Older Workers and Entrepreneurs are Defying the Odds
According to a study by Federal Reserve economists, among Americans who had been out of work a half-year or more in March 2013, there were just 28 percent who were back working full time for at least three months by June 2014. And that's not even counting those over 60, who still face a definite workplace bias.
Bob Rohrig was almost 61 when he was laid off, but he was determined to get back to work. And in June 2014, he was able to return to work in the same industry (Rohrig was an account manager for the printing and direct mail company, Data Mail). But it took three years and four months of hard work to find work (his industry was-and still is-in decline; Connecticut's unemployment rate is over 9 percent). The vast majority of people like him were-and many still are-out of work more than a year later or only able to find part-time or temporary jobs.
Rohrig's new position pays far less than the $70,000-$80,000 he was earning previously (but there's no bitterness; he says he knew beforehand that he would not be able to earn his former amount). And "I didn't limit myself to printing and mail industries."
46 percent of all people who had been unemployed since 2009 had to take a pay cut when they were able to return to work, according to a survey published by Rutgers in September 2014 (and further data showed that the older you are, the bigger the pay cut).
Why the age bias? According to a study by the Federal Reserve Bank of San Francisco, "A sharp downturn gives employers cover to engage in age discrimination." Also, in a report from the Congressional Budget Office in which interviews were conducted with workplace professionals, many employers avoided older workers because they believe that they'll raise the cost of the company's health insurance and because they had higher wages in past jobs than younger candidates. Rohrig is very certain his age was a big part of his long unemployment: "They can't say it, but you just know."
Rohrig, in his new position since April 2014, intends to work until 70 so he can build some retirement savings: "I love going to work every day. Not only going to work, but the job itself."
TellaBoomer TeleCare Services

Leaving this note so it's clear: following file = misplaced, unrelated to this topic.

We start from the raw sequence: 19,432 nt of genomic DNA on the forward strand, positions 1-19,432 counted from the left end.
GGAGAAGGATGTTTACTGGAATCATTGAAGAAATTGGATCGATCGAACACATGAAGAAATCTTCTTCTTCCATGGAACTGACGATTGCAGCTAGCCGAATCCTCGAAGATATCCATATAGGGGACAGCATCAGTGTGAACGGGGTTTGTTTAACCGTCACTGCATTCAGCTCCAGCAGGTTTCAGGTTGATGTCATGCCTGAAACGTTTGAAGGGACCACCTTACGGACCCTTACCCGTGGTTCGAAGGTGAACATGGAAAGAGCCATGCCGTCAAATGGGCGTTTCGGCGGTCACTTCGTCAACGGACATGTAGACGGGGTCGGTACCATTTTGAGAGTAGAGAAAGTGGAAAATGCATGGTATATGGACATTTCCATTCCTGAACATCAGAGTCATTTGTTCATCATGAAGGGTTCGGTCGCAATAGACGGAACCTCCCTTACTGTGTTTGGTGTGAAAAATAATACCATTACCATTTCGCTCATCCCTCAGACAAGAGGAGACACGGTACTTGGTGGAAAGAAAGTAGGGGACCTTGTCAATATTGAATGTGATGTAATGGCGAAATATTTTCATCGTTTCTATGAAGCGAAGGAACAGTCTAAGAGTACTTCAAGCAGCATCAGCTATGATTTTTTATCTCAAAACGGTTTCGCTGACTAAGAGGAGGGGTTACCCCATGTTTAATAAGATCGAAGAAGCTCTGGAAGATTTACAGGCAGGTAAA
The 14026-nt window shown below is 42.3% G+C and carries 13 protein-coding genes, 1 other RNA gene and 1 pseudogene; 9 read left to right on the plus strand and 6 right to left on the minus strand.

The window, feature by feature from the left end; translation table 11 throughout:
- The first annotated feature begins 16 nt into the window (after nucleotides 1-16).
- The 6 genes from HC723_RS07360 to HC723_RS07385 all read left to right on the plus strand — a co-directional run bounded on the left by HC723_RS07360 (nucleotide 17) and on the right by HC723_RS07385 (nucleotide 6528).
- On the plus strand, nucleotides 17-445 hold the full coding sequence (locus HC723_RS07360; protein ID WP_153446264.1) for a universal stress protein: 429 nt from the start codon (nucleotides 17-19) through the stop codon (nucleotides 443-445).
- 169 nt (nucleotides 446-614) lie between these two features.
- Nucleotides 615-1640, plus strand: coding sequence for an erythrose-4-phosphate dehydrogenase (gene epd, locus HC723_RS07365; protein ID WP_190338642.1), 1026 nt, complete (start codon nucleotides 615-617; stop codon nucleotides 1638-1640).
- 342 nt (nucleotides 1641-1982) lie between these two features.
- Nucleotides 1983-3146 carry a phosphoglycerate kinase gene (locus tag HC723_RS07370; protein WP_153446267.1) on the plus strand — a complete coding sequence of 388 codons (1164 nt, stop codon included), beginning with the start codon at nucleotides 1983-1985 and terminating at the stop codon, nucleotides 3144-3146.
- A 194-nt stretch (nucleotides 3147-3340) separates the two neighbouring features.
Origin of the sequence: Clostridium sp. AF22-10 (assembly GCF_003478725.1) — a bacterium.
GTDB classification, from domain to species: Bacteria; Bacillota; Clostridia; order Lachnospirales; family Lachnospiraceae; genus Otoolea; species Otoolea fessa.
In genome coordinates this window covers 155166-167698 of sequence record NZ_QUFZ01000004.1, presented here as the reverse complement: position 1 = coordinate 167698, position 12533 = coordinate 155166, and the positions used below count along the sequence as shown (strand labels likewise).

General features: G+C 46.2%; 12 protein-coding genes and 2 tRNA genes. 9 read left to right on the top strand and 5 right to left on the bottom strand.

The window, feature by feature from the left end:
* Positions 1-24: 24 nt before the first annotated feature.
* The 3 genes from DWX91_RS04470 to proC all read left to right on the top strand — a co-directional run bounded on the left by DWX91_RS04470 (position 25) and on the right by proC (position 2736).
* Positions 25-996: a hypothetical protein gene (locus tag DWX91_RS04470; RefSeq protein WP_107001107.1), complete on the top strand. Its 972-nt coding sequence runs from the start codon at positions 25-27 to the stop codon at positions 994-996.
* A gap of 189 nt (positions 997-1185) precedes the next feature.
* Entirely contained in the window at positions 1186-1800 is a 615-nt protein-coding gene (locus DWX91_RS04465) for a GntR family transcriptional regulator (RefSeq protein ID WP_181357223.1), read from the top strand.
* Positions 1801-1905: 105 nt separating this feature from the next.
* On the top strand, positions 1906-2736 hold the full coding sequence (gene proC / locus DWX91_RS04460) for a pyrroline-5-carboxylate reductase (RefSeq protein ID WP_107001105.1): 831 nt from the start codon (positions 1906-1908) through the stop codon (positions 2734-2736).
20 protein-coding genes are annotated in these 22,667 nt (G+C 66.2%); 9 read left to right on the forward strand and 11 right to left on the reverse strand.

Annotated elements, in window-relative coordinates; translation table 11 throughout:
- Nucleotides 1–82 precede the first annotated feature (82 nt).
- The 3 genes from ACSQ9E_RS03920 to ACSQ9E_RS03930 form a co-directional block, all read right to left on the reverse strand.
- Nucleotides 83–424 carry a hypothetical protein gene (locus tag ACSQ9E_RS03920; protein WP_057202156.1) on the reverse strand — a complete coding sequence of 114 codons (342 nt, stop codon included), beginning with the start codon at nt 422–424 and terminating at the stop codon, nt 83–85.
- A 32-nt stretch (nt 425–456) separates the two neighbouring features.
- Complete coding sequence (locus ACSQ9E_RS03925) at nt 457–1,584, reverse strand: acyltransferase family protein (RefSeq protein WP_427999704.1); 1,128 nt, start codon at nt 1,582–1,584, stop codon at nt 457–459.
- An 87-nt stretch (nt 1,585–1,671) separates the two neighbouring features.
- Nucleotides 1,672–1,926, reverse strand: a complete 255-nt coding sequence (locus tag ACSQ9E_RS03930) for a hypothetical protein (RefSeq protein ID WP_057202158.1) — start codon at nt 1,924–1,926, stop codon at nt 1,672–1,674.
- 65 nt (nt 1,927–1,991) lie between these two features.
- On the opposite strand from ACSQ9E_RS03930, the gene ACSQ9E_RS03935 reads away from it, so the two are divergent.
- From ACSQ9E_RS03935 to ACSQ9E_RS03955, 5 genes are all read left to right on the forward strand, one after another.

TellaBoomer TeleCare Services specializes in "smart homes" for the elderly; it was launched in 2011 by Mark Britton, in response to his mother's in-home accident (she recovered).
A designer of media rooms, estate lighting and other home tech systems, the 53-year-old Britton began researching the senior home care field (finding and checking out various products and services, such as tracking devices and items that can automatically turn off stoves and ovens).
Amazingly, Britton's age has been a hindrance regarding funding; investors are used to allocating big bucks to the 20-something crowd, but are baffled when dealing with a business run by an early 50s person that helps late 70 and 80-somethings. Time is on Britton's side, however: "They'll eventually come around. There are just too many 50-plus entrepreneurs to ignore."
The U.S. Small Business Administration has information, loans and grants for entrepreneurs of all ages. Go to www.sba.gov for more details.
Safe Risk Taking
Conventional wisdom concerning entrepreneurship is to bet it all, go for broke, be a huge risk taker.
You should not; there's a fine balance between taking an extreme risk and removing one. According to Linda Rottenberg (Co-founder and CEO of Endeavor, the world's leading entrepreneur mentoring company, one of America's top business leaders/innovators and author of Crazy is a Compliment: The Power of Zigging When Everyone Else Zags), there are two key steps to taking risks without risking it all; First, give yourself permission to be a contrarian (a person who tends to "go against the grain") and Second, once you accept a certain amount of risk, your main task is to minimize that risk (for example, don't quit your day job right away, be sure to have enough money saved to support yourself-and your family-for at least a year, consider crowdfunding).
Sources: "Older laid-off worker beats odds, finds job"-The Hartford Courant (TNS)-The (Sunday) Vindicator, Oct. 25, 2015 and "Worth The Risk-Staying in Touch with Tech" segment and "Open For Business" segment by Joe Kita-Parade, Nov. 2, 2014 and "Views-An Entrepreneur Should Never Be a Daredevil" by Linda Rottenberg-Parade, Nov. 2, 2014